Senate Republicans returned to Washington from a holiday recess with new and deepening disagreements about their health-care bill, with key Republicans differing Sunday not merely on how to amend the bill, but also on whether a bill could pass at all.
âI would probably put that as 50-50,â Sen. Bill Cassidy (R-La.) said in a âFox News Sundayâ interview.
âThey will get a repeal and replace bill done,â White House Chief of Staff Reince Priebus said on the same show.
âMy view is itâs probably going to be dead,â Sen. John McCain (R-Ariz.) said on CBSâs âFace the Nation.â
Senate Majority Leader Mitch McConnellâs decision to push debate on the Better Care Reconciliation Act past the Independence Day recess was supposed to create space for dealmaking. âLegislation of this complexity almost always takes longer than anybody else would hope,â McConnell (Ky.) said at a June 27 news conference announcing the delay.
Instead, Republicans have run in different directions, proposing everything from a bipartisan deal to pay for insurance subsidies to a ârepeal and delayâ plan that would give them a few years before the Affordable Care Act would be fully gutted.
Sen. Ted Cruz (R-Tex.), the author of a âConsumer Freedom Optionâ amendment designed to bring conservatives on board with the bill, spent part of Sunday insisting that its critics were wrong. His amendment, also supported by Sen. Mike Lee (R-Utah), would allow insurers to once again offer cheaper plans that did not include the Affordable Care Actâs essential health benefits.
âYou have millions of people who are winners straight off: young people,â said Cruz in a âFace the Nationâ interview. âYoung people get hammered by Obamacare. Millions of young people suddenly have much lower premiums.â
Over the recess, however, key Republicans told local media outlets that the amendment weakened protections that the party had promised to keep in place.
âI think that reopens an issue that I canât support, that it would make it too difficult for people with preexisting conditions to get coverage,â Sen. Shelley Moore Capito (R-W.Va.) told the Charleston Gazette-Mail on Friday.
âThereâs a real feeling that thatâs subterfuge to get around preexisting conditions,â Sen. Charles E. Grassley (R-Iowa) told Iowa Public Radio on Wednesday. âIf it is, in fact, subterfuge, and it has the effect of annihilating the preexisting conditions requirement that we have in the existing bill, then obviously I would object to that.â
On ABCâs âThis Week,â Cruz said that colleagues such as Grassley were simply being misled. âWhatâs being repeated there is what [Senate Minority Leader Charles E.] Schumer said this week, which is that he called it a hoax,â he said. âChuck Schumer and Barack Obama know a lot about health-care hoaxes.â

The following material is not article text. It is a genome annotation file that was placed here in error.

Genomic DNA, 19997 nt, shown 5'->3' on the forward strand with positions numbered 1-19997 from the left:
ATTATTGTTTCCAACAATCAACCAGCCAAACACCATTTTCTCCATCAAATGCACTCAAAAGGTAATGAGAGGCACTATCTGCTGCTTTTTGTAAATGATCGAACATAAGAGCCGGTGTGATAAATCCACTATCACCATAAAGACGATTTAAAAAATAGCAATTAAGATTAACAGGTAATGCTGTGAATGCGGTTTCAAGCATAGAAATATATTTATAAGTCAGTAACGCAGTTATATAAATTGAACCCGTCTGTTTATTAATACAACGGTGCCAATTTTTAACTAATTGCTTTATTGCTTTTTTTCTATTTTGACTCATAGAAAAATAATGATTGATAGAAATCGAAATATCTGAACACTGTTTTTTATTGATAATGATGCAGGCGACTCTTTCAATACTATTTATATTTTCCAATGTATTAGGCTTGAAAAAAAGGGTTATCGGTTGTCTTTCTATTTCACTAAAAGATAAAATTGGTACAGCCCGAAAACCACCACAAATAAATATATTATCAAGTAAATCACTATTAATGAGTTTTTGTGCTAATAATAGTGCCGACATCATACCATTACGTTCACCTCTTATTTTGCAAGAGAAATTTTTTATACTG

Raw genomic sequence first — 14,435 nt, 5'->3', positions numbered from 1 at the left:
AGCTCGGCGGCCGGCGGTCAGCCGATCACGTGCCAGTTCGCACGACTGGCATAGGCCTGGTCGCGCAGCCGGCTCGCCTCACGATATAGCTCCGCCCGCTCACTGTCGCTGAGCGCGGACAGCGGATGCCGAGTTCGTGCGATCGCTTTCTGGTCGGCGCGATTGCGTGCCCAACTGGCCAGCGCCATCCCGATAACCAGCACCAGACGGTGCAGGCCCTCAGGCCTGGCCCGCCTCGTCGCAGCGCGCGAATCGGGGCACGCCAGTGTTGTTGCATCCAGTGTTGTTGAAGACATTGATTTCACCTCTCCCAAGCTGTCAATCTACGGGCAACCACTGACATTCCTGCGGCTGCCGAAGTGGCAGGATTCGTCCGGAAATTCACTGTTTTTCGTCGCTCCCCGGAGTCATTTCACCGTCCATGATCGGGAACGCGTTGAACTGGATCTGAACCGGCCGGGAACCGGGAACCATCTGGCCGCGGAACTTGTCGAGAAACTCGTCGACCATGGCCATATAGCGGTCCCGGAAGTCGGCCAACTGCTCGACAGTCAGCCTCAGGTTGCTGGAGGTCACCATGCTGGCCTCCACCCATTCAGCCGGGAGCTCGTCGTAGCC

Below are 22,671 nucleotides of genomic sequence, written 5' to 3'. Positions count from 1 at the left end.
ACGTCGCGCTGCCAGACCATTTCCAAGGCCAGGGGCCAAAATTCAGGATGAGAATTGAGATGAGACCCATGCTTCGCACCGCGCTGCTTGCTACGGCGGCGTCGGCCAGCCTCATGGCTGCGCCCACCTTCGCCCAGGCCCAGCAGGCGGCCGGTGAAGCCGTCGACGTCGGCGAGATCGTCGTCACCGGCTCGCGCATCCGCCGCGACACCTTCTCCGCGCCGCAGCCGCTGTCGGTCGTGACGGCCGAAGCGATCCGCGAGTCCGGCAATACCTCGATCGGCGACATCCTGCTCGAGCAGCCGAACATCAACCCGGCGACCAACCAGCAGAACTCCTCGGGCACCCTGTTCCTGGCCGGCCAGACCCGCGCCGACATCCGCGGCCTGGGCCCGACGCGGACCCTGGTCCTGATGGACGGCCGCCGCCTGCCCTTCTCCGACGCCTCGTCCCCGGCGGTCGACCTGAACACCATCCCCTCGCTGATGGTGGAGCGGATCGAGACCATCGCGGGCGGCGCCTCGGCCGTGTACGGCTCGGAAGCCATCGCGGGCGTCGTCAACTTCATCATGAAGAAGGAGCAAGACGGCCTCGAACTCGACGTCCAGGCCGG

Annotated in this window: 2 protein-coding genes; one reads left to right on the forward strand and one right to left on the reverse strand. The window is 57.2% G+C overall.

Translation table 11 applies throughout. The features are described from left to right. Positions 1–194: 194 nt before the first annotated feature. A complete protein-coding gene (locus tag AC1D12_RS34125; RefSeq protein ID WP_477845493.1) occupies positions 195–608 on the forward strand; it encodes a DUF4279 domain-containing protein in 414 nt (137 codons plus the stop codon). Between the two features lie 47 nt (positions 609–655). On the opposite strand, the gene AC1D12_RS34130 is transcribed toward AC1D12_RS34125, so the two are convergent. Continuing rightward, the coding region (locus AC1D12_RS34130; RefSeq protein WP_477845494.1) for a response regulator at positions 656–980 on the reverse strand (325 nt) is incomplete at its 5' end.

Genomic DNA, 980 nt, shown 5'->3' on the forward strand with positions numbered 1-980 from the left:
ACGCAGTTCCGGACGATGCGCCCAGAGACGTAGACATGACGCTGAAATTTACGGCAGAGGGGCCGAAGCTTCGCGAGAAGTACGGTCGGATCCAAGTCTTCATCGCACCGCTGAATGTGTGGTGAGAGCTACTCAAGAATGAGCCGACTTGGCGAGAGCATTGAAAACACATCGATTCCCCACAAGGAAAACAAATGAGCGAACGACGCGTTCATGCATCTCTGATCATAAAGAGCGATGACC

Schumerâs Democrats, meanwhile, have continued campaigning against the BCRA, saying that they will come to the table on health care only if Republicans give up on repeal. Throughout the recess, progressive activists, urged on by Democrats, protested and occupied the offices of Republican senators. On Friday, 16 protesters were arrested at the Columbus office of Sen. Rob Portman (R-Ohio), joining dozens arrested in civil disobedience around the country.
âWe arenât going to allow a handful of Socialists, many of whom are from New York, to disrupt our ability to serve the needs of the Ohio constituents who contact us in need of vital services every day,â Portmanâs office said in a statement.
Still, opponents of the health-care bill were far more visible than its supporters. The pro-Trump organization America First Policies floated then abandoned a plan to organize pro-BCRA rallies. While no prominent Senate Democrats appeared on Sundayâs talk shows, Sen. Bernie Sanders (I-Vt.) spent the day rallying voters in West Virginia and Kentucky against the bill.
âMitch McConnell is now trying to make side deals in order to win votes,â Sanders said in West Virginia. âI say to Senator Capito: Please do not fall for that old trick. This legislation is fatally flawed, and no small tweak here or there will undo the massive damage that it will cause to West Virginia and the entire country.â
Republicans, meanwhile, were openly talking about next steps if they could not amend the BCRA to win 50 votes. (Vice President Pence, who has signaled that the White House would sign off on any repeal bill, would cast the tiebreaking vote.) On âFox News Sunday,â Cassidy suggested that his own bipartisan legislation to continue much of the Affordable Care Act could get a second look, and that in the meantime, Republicans could work with Democrats to provide more subsidies for private plans.
âI do think we have to do something for market stabilization,â said Cassidy. âOtherwise, people who are paying premiums of $20,000, $30,000 and $40,000 will pay even that much more.â
Other Republicans, including McConnell, had warned that the BCRAâs failure would lead to a deal on subsidies. Yet conservatives, not ruling out the billâs passage, spent the weekend talking up another backup plan. At a Republican fundraising dinner in Iowa, Sen. Ben Sasse (R-Neb.) suggested that Republicans could repeal most of the ACA, forcing Democrats to the table to work on a replacement.
âIf we canât replace and repeal at the same time, then repeal the law and stay and work on replace full time,â said Sasse.
On Fox, Cassidy â one of the Senateâs few physicians â said the repeal-and-delay plan was a fantasy.
âIt gives all the power to people who actually donât believe in President Trumpâs campaign pledges, who actually donât want to continue to cover and care for preexisting conditions and to lower premiums,â Cassidy said. âIt gives them the stronger hand. I think itâs wrong.â